One of the first questions from the audience was a bit of a belter if I’m honest. He pointed out the fact that there is an incredible amount of detail in the film – so much attention is paid to even the smallest detail. It’s certainly one of the main reasons to watch it on the big screen – and definitely watch more than once! Did Yoshiura-san ever think that maybe there was just too much detail in the film? To which Yoshiura-san laughed (seriously, this movie has an insane amount of detail in it! – Ed) and pointed out his own personal motto: the spirit of the film is in the detail. Too much detail is just the right amount of detail – it helps the film come across to people.
Another interesting question was raised by an audience member questioning the apparent theme of subversive politics – was this the main idea when Yoshiura went into making the film? It didn’t start out with any kind of agenda, says Yoshiura. It started out as an adventure story that was meant to be engaging, interesting and exciting. But stories and attitudes evolve over time and over the time it took to make this film, the story itself and grown incredibly.
A final, and I think most interesting question came from yet another audience member who pointed out that Yohsiura-san’s characters in Patema Inverted and in Time of Eve tend to suffer from fundamental differences. That is, the two main characters are so fundamentally different they either literally come from different worlds or are human and android. These characters tend to have to find a way of working and living together to bring about a story – which is a great theme to have in a film. Will this theme carry on into the new project, Harmony?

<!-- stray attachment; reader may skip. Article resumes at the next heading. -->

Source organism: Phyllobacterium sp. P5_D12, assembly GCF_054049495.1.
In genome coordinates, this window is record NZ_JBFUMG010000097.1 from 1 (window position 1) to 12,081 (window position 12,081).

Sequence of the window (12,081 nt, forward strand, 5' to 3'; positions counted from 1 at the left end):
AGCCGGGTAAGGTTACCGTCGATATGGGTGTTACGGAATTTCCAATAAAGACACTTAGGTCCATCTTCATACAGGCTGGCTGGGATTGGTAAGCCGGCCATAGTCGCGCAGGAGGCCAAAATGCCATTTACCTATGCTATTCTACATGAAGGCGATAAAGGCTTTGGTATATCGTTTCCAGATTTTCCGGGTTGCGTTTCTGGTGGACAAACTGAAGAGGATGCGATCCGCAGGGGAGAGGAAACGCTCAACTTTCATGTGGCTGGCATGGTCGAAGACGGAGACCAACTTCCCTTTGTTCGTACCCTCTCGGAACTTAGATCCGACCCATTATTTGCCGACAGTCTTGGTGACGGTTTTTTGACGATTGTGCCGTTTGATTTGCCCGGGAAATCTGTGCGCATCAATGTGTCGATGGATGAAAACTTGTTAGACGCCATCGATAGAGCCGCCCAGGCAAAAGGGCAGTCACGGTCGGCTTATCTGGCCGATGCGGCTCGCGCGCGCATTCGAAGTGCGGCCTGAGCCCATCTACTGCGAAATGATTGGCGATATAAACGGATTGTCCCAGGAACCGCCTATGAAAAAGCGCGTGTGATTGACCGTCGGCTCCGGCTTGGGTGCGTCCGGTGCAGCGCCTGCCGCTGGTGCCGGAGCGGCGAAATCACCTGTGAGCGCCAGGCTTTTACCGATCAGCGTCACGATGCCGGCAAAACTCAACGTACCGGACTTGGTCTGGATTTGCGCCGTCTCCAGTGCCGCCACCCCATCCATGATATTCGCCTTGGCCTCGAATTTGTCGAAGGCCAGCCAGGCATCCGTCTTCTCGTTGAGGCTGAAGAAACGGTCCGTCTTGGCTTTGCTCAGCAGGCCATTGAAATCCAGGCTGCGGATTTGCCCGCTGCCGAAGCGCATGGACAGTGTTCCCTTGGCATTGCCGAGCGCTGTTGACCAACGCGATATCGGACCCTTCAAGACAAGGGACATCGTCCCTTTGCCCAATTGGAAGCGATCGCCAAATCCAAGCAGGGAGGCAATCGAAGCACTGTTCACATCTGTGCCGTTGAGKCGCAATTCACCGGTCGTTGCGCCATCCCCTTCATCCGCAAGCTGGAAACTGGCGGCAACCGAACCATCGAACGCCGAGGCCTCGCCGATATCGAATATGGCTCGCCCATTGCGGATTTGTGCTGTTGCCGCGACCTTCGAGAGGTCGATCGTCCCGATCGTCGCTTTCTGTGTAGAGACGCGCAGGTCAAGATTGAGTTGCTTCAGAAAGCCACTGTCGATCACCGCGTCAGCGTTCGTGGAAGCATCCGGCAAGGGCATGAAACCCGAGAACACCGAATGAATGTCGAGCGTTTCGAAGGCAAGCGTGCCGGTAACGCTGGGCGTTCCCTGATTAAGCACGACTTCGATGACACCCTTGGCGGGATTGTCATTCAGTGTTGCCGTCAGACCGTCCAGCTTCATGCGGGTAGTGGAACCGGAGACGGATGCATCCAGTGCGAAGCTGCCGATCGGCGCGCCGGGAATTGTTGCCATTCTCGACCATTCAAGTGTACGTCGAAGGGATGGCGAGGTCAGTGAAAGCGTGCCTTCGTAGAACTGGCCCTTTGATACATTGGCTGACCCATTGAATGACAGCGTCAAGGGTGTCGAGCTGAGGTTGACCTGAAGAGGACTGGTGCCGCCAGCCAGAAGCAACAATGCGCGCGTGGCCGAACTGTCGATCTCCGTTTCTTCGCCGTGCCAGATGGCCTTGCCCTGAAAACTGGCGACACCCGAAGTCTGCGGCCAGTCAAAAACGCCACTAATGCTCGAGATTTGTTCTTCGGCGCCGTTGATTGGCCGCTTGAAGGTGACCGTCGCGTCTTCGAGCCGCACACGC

Yoshiura-san’s wry smile at this point pretty much gave a lot away. The whole fundamental difference between characters was not intentional – at least not from the start and not a theme that necessarily will mark works, he pointed out. But yes, these two projects are great examples of stories involving different people learning to communicate and work together. It’s admirable. Harmony doesn’t necessarily follow this theme – it’s a bit different. It’s more bitter – and it’s a 25 minute short.
With that, the Q&A was drawn to a close. Yoshiura-san was then escorted off with his awesome Scotland Loves Anime festival prize of some pretty neat whisky to the Filmhouse cafe for a signing session.
All in all, it was a pretty fantastic screening with a very interesting audience! Great questions were asked and answered – the team from Japan were also pleased to see so many families in the audience as well. If you were one of the many in attendance, thanks for showing up! If you are not Scotland/Edinburgh-based, you still may yet get a chance to see the film in cinematic glory in a theatre near you.
Patema Inverted will be in select cinemas from May 2nd across the UK. Dates and venues are still to be confirmed but you can keep up to date on our Facebook page, Twitter or via the Patema UK website.